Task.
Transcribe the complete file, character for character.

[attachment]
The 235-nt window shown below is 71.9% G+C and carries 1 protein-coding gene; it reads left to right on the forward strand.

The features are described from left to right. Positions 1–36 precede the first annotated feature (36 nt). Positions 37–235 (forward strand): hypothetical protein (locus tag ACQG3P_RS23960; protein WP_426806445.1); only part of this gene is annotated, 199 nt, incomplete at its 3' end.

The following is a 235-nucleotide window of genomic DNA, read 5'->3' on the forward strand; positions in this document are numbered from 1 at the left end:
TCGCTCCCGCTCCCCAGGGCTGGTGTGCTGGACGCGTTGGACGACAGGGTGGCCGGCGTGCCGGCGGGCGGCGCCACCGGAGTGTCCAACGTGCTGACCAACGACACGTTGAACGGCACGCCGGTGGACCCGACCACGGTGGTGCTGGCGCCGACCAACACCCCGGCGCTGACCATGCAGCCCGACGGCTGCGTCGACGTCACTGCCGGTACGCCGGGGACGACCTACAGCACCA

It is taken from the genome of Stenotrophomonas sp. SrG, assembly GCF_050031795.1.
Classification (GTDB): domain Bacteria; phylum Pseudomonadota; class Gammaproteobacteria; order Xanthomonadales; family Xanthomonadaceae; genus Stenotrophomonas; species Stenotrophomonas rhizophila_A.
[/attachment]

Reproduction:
The 235-nt window shown below is 71.9% G+C and carries 1 protein-coding gene; it reads left to right on the forward strand.

The features are described from left to right. Positions 1–36 precede the first annotated feature (36 nt). Positions 37–235 (forward strand): hypothetical protein (locus tag ACQG3P_RS23960; protein WP_426806445.1); only part of this gene is annotated, 199 nt, incomplete at its 3' end.

The following is a 235-nucleotide window of genomic DNA, read 5'->3' on the forward strand; positions in this document are numbered from 1 at the left end:
TCGCTCCCGCTCCCCAGGGCTGGTGTGCTGGACGCGTTGGACGACAGGGTGGCCGGCGTGCCGGCGGGCGGCGCCACCGGAGTGTCCAACGTGCTGACCAACGACACGTTGAACGGCACGCCGGTGGACCCGACCACGGTGGTGCTGGCGCCGACCAACACCCCGGCGCTGACCATGCAGCCCGACGGCTGCGTCGACGTCACTGCCGGTACGCCGGGGACGACCTACAGCACCA

It is taken from the genome of Stenotrophomonas sp. SrG, assembly GCF_050031795.1.
Classification (GTDB): domain Bacteria; phylum Pseudomonadota; class Gammaproteobacteria; order Xanthomonadales; family Xanthomonadaceae; genus Stenotrophomonas; species Stenotrophomonas rhizophila_A.